Internet

921 results arranged by date

Olympics: Jing Jing, Cha Cha, and other online cops

Before I bury them below today’s lengthy post, here are two quick items. If you are stuck behind someone’s filtering system, in China or anywhere else in the world, check out citizenlab’s guidebook in pdf. It tells you how to circumvent the restrictions. And today the Foreign Correspondents’ Club of China updated its list of…

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Olympics: This site is banned in China

Is this Web site, www.cpj.org, blocked in China? The answer is yes, although there are a few holes in the firewall. Being blocked means that China is not following through on its pledge of complete media freedom for the Games. It also means we are being heard by the government and our criticisms are hitting…

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Olympics: Gee whiz, good-bye

A few days ago I posted a gee-whiz piece about Qik.com, and a brief video piece posted on the site by Noel Hidalgo, who works under the online handle noneck. Hidalgo had beat all the news agencies covering the group of pro-Tibetan demonstrators who climbed two light poles outside the Bird’s Nest stadium and managed…

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Olympics: Domestic media story needs to be covered

With the opening of the Beijing Games tonight, there is plenty being written about China’s emergence on the world stage and its assumption of a global leadership role, definitely on its own terms. But my favorite story of the day sets aside all the political and historical analysis and goes right to the competitive Olympic…

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Film ‘waltzes’ inside a censored Belarus

On Tuesday, CPJ reported that Belarusian President Aleksandr Lukashenko had signed a new media law allowing authorities to further restrict press freedom by controlling what is published on the Internet. Belarus is on CPJ’s list of the world’s Most Censored Countries. Journalists are not the only ones denied freedom of expression. “Belarusian Waltz,” an upcoming…

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Olympics: Qik! Get me my camera!

Despite all the security around the Games, two protesting groups did manage to get their messages out yesterday. Students for a Free Tibet managed to climb two light standards near the heavily guarded, iconic Bird’s Nest Stadium and display pro-Tibet banners for more than an hour. Later in the day, three Americans protesting China’s birth…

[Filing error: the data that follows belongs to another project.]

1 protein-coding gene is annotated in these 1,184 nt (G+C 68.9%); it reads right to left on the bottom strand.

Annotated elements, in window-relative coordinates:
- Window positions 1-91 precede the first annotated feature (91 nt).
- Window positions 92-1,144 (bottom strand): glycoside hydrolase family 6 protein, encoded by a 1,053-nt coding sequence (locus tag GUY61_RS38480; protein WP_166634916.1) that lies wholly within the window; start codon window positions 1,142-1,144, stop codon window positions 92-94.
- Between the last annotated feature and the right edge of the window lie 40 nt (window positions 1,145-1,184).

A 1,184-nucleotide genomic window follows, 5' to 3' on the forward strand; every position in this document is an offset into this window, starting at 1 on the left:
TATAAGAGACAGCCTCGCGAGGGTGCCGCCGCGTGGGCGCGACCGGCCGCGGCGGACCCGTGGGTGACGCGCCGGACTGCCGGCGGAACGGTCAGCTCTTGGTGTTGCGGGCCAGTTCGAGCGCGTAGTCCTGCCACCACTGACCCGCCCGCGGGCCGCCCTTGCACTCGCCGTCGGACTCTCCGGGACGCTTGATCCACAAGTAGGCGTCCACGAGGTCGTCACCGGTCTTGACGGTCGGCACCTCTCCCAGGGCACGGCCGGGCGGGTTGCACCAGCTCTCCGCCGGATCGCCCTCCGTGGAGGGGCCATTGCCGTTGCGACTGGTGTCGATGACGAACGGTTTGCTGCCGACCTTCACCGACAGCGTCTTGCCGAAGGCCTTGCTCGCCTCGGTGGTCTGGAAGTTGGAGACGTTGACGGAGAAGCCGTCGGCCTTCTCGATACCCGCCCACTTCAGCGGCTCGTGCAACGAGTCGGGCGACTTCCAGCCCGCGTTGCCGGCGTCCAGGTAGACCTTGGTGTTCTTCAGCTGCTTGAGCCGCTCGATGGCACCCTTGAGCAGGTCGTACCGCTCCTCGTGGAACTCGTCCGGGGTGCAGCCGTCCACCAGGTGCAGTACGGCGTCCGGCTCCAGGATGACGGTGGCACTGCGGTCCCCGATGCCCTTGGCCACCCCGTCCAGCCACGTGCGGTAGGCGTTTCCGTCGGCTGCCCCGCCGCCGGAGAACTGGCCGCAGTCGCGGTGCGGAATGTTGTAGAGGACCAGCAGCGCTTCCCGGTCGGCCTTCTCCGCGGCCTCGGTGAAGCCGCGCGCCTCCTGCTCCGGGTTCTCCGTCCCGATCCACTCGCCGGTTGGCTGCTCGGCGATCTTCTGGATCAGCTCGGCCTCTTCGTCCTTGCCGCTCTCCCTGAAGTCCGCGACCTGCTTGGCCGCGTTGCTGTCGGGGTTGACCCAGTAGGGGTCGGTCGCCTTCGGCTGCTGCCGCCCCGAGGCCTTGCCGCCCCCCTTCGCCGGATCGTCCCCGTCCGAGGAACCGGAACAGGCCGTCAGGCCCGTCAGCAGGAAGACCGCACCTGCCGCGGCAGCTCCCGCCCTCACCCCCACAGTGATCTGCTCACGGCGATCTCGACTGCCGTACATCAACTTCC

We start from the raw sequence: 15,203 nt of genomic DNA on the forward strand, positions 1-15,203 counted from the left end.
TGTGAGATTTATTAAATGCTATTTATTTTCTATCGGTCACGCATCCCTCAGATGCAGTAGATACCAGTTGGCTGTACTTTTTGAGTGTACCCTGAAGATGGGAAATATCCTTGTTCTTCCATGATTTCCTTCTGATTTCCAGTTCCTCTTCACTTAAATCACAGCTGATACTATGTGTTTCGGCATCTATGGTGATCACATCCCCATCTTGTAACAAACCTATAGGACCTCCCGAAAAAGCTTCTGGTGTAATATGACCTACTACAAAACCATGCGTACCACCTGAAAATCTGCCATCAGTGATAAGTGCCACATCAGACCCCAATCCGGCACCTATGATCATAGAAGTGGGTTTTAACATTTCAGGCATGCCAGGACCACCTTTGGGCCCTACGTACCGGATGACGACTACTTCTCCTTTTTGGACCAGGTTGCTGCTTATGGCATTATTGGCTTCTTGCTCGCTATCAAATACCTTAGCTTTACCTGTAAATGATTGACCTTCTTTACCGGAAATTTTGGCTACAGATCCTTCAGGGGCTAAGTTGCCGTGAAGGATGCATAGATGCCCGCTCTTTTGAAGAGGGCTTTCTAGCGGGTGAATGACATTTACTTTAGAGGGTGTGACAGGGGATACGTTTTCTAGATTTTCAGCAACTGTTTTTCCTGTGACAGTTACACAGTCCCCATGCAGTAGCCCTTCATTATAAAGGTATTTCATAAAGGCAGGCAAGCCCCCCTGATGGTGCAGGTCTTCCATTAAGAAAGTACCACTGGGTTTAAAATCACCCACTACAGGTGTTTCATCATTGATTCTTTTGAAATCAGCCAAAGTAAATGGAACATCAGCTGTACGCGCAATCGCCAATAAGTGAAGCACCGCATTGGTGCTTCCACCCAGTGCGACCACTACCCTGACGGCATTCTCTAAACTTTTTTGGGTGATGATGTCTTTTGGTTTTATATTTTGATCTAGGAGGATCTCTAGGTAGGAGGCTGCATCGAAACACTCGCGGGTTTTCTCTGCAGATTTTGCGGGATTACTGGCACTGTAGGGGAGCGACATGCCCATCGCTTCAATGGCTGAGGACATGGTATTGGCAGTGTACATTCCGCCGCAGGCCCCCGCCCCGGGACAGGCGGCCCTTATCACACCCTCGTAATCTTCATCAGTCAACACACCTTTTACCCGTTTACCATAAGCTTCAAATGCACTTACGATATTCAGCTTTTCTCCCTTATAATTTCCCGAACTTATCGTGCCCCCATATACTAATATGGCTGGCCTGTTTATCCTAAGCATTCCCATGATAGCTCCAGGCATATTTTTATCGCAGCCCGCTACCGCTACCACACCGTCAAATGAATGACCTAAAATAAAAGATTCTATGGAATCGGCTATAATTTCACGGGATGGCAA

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Olympics: The Games Aren’t Political?

Last week’s dispute over Internet access for foreign reporters is still reverberating, only partially resolved. More Web sites have become available to reporters inside the Olympic Games’ Main Press Center and around the country, although plenty remain blocked (those perceived as being backed by the Falun Gong and those supporting Tibetan independence most notably). Amnesty…

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Olympics-China Media Watch: News on the news

The media is in the news. The official Xinhua News Agency chimes in on the fracas over Web access for foreign journalists in the Olympic press center. In a commentary headlined “Do not let ‘press freedom’ supersede Chinese law” Xinhua defends the government’s policy of blocking sensitive Web sites, repeating the justification Games spokesman Sun…

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Olympics: IOC says Internet access ‘on the table’

Facing massive outcry over Internet restrictions at the Olympic press center, the International Olympic Committee says it met today with Beijing organizers and that “the issues were put on the table.” In a statement issued this afternoon, the IOC says it has not made any deal that allows Internet restrictions to be imposed at the Main…

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Olympics-Chinese Media Watch: Checkpoints at Tiananmen and online

Chinese President Hu Jintao yesterday stressed the importance of a secure Olympics, calling the responsibility as heavy as Mount Tai. But while Chinese media today reported on the new checkpoints guarding access to Tiananmen Square, no mention was made of a security measure on the minds of many visiting journalists. Olympic officials today admitted that…

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